Harran’s once-splendid Great Mosque (8th century, Umayyad) was among the first mosques ever built within the borders of present-day Turkey. Today, its stark remnants include a crumbling archway and one lone minaret, mistaken for a church belfry by T.E. Lawrence during his visit to the “City of Abraham” in 1909. His confusion is understandable, as the mosque, like many places of worship in this region, blended late antique architectural forms (capitals, friezes) with characteristically Islamic ones (arabesques, square minarets). The mosque’s visible remains include a Byzantine capital engraved with grape vines and leaves, which was incorporated into the mosque during a 12th century restoration, and was likely brought to Harran from a ruined church in Edessa.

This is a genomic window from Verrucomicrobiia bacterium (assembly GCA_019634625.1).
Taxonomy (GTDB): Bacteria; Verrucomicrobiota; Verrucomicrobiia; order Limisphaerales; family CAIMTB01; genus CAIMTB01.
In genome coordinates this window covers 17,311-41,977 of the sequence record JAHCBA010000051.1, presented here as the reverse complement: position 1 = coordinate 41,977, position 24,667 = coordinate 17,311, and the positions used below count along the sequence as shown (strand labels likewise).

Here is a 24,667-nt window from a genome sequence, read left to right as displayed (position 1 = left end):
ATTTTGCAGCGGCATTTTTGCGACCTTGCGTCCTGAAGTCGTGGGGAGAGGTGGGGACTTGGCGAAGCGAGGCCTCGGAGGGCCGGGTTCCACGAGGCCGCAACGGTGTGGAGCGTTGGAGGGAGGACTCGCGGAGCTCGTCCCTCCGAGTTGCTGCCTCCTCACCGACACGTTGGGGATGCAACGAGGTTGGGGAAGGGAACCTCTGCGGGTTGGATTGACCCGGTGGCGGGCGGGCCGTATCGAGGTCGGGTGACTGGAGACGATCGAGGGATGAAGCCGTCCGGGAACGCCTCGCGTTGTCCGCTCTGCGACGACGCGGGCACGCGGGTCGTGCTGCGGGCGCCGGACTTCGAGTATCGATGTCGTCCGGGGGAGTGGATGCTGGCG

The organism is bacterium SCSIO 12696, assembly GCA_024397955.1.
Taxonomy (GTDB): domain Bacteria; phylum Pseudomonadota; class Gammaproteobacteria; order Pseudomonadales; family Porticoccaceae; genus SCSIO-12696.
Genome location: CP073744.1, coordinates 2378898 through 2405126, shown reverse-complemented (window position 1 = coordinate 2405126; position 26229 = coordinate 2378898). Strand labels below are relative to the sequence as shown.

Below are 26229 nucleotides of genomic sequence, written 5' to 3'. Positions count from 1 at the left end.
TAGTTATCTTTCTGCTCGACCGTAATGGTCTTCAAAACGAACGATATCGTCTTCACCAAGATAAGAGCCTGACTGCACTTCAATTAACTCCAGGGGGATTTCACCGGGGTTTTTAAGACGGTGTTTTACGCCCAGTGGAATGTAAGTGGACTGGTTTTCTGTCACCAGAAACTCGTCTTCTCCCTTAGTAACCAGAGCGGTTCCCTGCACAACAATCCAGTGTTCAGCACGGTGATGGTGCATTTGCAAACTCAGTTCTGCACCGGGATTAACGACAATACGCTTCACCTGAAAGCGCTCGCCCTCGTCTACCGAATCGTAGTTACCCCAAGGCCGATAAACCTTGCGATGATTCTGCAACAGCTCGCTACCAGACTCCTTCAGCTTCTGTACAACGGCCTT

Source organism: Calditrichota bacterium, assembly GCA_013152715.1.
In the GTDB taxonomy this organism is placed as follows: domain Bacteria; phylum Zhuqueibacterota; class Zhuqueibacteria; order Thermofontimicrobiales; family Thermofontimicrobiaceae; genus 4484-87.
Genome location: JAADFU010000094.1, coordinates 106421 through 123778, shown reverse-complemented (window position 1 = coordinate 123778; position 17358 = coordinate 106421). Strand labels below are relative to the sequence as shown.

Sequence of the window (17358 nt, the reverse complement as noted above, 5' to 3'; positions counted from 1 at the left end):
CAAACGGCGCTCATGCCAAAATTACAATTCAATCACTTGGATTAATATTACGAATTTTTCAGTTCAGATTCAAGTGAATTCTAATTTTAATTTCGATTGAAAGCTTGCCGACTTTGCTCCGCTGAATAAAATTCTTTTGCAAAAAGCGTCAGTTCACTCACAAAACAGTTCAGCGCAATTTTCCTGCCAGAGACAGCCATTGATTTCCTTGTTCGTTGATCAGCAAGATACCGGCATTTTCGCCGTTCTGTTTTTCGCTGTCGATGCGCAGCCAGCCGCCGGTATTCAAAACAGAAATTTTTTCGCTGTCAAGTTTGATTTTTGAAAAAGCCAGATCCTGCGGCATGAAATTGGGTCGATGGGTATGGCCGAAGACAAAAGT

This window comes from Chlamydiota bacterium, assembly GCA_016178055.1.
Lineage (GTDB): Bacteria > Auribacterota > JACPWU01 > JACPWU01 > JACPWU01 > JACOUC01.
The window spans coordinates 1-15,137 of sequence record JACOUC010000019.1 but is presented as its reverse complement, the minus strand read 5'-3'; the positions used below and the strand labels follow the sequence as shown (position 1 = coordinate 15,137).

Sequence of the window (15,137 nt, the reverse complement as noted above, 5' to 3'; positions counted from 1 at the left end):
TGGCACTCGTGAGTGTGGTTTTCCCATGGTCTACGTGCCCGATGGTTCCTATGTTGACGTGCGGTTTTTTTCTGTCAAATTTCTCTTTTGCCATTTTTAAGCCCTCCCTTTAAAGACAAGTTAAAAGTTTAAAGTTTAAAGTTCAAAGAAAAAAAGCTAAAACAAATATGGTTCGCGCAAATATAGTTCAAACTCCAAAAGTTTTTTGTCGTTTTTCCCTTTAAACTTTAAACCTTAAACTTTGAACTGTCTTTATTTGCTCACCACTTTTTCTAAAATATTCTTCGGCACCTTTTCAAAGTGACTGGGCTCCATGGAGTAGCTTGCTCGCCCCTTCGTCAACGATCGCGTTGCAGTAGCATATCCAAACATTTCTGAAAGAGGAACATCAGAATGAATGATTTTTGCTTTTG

The mosque also incorporates far older remnants, perhaps belonging to the renowned Sin temple that would have been standing when Abraham emigrated to Harran. In the 1950s, an archaeological team sent to survey Ulu Cami discovered neo-Babylonian tablets dating from the 6th century BCE. They had been used, face down, as the steps of the mosque. These became known as the Nabonidus tablets for the Neo-Babylonian king Nabonidus who rebuilt the Harran temple. The find suggests that the temple of Sin may well have been located beneath the mosque. The remarkable black tablets, one of which depict Nabonidus worshipping the sun, moon, and Venus, are on display at the Sanliurfa Museum.